• "The UK should not ban zero hours contracts but crack down on abuses" – Financial Times

Labour MP attacks Ed Miliband's leadership as "hesitant and confused"

"George Mudie confessed he was deeply worried about the party’s prospects with the next General Election just 18 months away. … The former minister — a member of the powerful Treasury Select Committee — warned that Labour members across Britain 'have difficulty knowing what we stand for now'" – The Sun (£)

> Yesterday on LeftWatch: What must Labour do next? Our panel offer some advice to Ed Miliband

Sadiq Khan: The Tories can't connect with ordinary people

SK"These examples signify more than comic incompetence. They chime with the public's view that the Conservatives are desperately and irretrievably out of touch. The reason these problems emerge with such regularity is because David Cameron has not changed, and will not change, his party." – Sadiq Khan, The Guardian

Stella Creasy is profiled in The Guardian, including quotes from ConservativeHome

"Similarly, the influential Tory website ConservativeHome has called her 'Labour's most interesting member of parliament', less for her wide outside interests than for speaking what it called 'no end of good sense' on public spending and the national debt. As 'one of the few genuine Labour stars of the 2010 intake', the website concluded, Conservatives would be wise to be wary of such a skilled political operator." – The Guardian

The private firm that ran a failing hospital but will still make £53 million – thanks to Labour

NHS"Ministers terminated the contract with Clinicenta to run the treatment centre at Lister Hospital in Stevenage after local GPs stopped referring patients to the unit. … The CQC found the unit was not meeting minimum standards. Yet the terms of the contract signed by Labour mean that the Department of Health must pay £53million to Clinicenta, owned by Carillion, to end the deal." – Daily Mail

An independent Scotland would boost its own oil revenues, claims the SNP

"An independent Scotland would be able to increase returns from North Sea oil by working more closely with industry and being more flexible in policy than UK authorities, says the country’s energy minister." – Financial Times

  • "Both Bannockburn and the Great War will loom large when Scotland votes on independence, one year from now" – Sunder Katwala, Daily Telegraph

£100 million of extra funding for GCHQ … from the US Government

Dollars"The US government gave Britain’s spying centre at GCHQ £100million over three years and apparently expected to influence its work, it was claimed last night. … In return for the secret payments, the eavesdropping agency was expected to ‘pull its weight’, according to documents leaked last night by the fugitive whistleblower Edward Snowden." – Daily Mail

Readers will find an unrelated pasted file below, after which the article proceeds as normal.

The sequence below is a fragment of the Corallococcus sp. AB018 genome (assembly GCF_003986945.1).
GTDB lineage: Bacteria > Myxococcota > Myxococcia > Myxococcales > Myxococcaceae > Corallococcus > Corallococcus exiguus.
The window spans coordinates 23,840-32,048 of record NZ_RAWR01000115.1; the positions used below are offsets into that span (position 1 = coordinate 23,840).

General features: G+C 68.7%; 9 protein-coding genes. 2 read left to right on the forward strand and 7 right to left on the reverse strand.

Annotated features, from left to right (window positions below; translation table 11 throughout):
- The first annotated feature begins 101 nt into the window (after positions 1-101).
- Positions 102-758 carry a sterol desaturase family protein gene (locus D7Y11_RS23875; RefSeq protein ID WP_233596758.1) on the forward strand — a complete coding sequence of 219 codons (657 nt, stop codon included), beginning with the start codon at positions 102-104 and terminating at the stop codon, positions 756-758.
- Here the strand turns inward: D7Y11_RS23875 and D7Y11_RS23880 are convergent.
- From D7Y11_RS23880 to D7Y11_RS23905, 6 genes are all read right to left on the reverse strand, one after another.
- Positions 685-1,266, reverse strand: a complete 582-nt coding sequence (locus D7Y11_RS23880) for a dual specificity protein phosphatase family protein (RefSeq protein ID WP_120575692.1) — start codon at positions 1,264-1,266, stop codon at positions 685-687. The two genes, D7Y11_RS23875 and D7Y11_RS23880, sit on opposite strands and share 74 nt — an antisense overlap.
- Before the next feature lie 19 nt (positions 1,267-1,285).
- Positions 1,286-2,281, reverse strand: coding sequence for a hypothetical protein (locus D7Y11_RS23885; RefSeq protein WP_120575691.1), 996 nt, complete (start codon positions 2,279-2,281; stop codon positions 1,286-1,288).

• "And what does the US expect to get from this investment? Quite a bit, seems to be the answer. The influence the NSA has over GCHQ seems considerable." – Nick Hopkins, The Guardian

And other official secrets: the £1 million payoffs for civil servants

"Bosses at the Serious Fraud Office secretly negotiated ‘irregular’ pay-offs for executives worth £1million by using personal email accounts to cover their tracks, the Daily Mail can reveal. … The clandestine deals for senior civil servants were arranged by a handful of managers at the fraud-busting agency – in part through messages sent from private addresses – to prevent other staff from finding out." – Daily Mail

Recovery will only widen the rich-poor divide, argues Jenni Russell

JR"Work by the Resolution Foundation think-tank shows that the ten million people on low-to-middle incomes are never going to be able to make up for the losses they ave experienced over the past few years. Their average earnings are now as low as they were ten years ago. These won't return to their pre-recession value until 2023. Headline figures about recovery will mean nothing to this group." – Jenni Russell, The Times (£)

News in brief

  • "A top police official at the centre of the corporate hacking scandal quit yesterday amid a row over his link to a big investigations company." – The Sun (£)
  • The council that spent £361,800 on iPads, but will now cut up to 1,700 jobs to save money – Daily Mail
  • The number of people killed as a result of drink-driving accidents rose by 26 per cent last year – Daily Mail
  • Steven Hawking ain't on the dole, says doctor attacking the culture of sickness benefits – Daily Mail
  • Twitter storm over the Home Office's crackdown on illegal immigration – The Guardian
  • Postal workers to ballot for strike – The Independent

And finally 1)… Foot protection


"Commons statues of Margaret Thatcher and Sir Winston Churchill are to be roped off to protect their feet from superstitious MPs. … Traditionally, Tories touch the former Prime Ministers’ feet for good luck as they enter the chamber ahead of a big speech. … Curators warned the statues were 'seriously under threat' from the wear and tear." – The Sun (£)

  • Margaret Thatcher vetoed William Hague's appointment as a special adviser when he was 21, branding it a "gimmick" – Daily Telegraph
  • "The man who was Margaret Thatcher in dry run for World War Three" – Daily Telegraph

And finally 2)… What the leaders bought for Prince George

Boy"Downing Street today revealed the Prime Minister and his wife sent the third in line to the throne a selection of books by the celebrated children's author Roald Dahl. … The Prime Minister's gift to welcome the birth of the royal baby was disclosed after Nick Clegg, his Liberal Democrat deputy, said he has given an embroidered cot blanket made by Spanish nuns. … A Labour spokesman confirmed Ed Miliband, the opposition leader, has sent a three-year-old apple tree – a traditional gift for a first-born boy." – Daily Telegraph